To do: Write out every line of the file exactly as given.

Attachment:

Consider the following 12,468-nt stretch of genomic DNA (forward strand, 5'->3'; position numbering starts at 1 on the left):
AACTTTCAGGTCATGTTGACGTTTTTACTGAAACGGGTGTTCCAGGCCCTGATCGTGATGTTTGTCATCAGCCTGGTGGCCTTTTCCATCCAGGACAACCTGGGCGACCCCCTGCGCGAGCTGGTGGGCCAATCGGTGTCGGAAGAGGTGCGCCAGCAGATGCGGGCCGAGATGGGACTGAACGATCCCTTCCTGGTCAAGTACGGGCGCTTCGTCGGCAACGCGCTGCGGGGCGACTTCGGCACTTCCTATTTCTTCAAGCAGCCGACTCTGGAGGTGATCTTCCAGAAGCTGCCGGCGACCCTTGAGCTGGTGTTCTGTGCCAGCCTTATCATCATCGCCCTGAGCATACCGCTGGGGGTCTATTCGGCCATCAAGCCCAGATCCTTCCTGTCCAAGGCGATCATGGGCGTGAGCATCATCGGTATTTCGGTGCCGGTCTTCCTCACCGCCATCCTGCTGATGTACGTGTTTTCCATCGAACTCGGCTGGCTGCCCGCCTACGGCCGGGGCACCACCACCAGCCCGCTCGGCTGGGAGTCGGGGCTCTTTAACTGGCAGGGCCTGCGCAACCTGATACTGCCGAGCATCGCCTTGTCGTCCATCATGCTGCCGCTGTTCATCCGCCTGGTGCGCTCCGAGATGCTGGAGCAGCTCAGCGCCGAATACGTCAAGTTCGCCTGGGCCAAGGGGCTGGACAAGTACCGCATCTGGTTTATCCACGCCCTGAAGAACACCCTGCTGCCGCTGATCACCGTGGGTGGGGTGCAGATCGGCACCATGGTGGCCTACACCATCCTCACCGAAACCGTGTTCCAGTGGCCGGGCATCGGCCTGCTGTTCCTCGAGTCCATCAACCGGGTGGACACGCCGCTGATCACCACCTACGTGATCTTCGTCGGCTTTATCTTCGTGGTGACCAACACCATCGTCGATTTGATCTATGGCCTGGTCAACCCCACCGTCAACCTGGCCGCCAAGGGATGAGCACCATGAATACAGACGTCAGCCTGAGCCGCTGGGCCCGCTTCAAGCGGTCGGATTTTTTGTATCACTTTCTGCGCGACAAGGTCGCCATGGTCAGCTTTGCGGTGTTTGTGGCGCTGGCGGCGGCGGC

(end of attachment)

Consider the following 12,468-nt stretch of genomic DNA (forward strand, 5'->3'; position numbering starts at 1 on the left):
AACTTTCAGGTCATGTTGACGTTTTTACTGAAACGGGTGTTCCAGGCCCTGATCGTGATGTTTGTCATCAGCCTGGTGGCCTTTTCCATCCAGGACAACCTGGGCGACCCCCTGCGCGAGCTGGTGGGCCAATCGGTGTCGGAAGAGGTGCGCCAGCAGATGCGGGCCGAGATGGGACTGAACGATCCCTTCCTGGTCAAGTACGGGCGCTTCGTCGGCAACGCGCTGCGGGGCGACTTCGGCACTTCCTATTTCTTCAAGCAGCCGACTCTGGAGGTGATCTTCCAGAAGCTGCCGGCGACCCTTGAGCTGGTGTTCTGTGCCAGCCTTATCATCATCGCCCTGAGCATACCGCTGGGGGTCTATTCGGCCATCAAGCCCAGATCCTTCCTGTCCAAGGCGATCATGGGCGTGAGCATCATCGGTATTTCGGTGCCGGTCTTCCTCACCGCCATCCTGCTGATGTACGTGTTTTCCATCGAACTCGGCTGGCTGCCCGCCTACGGCCGGGGCACCACCACCAGCCCGCTCGGCTGGGAGTCGGGGCTCTTTAACTGGCAGGGCCTGCGCAACCTGATACTGCCGAGCATCGCCTTGTCGTCCATCATGCTGCCGCTGTTCATCCGCCTGGTGCGCTCCGAGATGCTGGAGCAGCTCAGCGCCGAATACGTCAAGTTCGCCTGGGCCAAGGGGCTGGACAAGTACCGCATCTGGTTTATCCACGCCCTGAAGAACACCCTGCTGCCGCTGATCACCGTGGGTGGGGTGCAGATCGGCACCATGGTGGCCTACACCATCCTCACCGAAACCGTGTTCCAGTGGCCGGGCATCGGCCTGCTGTTCCTCGAGTCCATCAACCGGGTGGACACGCCGCTGATCACCACCTACGTGATCTTCGTCGGCTTTATCTTCGTGGTGACCAACACCATCGTCGATTTGATCTATGGCCTGGTCAACCCCACCGTCAACCTGGCCGCCAAGGGATGAGCACCATGAATACAGACGTCAGCCTGAGCCGCTGGGCCCGCTTCAAGCGGTCGGATTTTTTGTATCACTTTCTGCGCGACAAGGTCGCCATGGTCAGCTTTGCGGTGTTTGTGGCGCTGGCGGCGGCGGC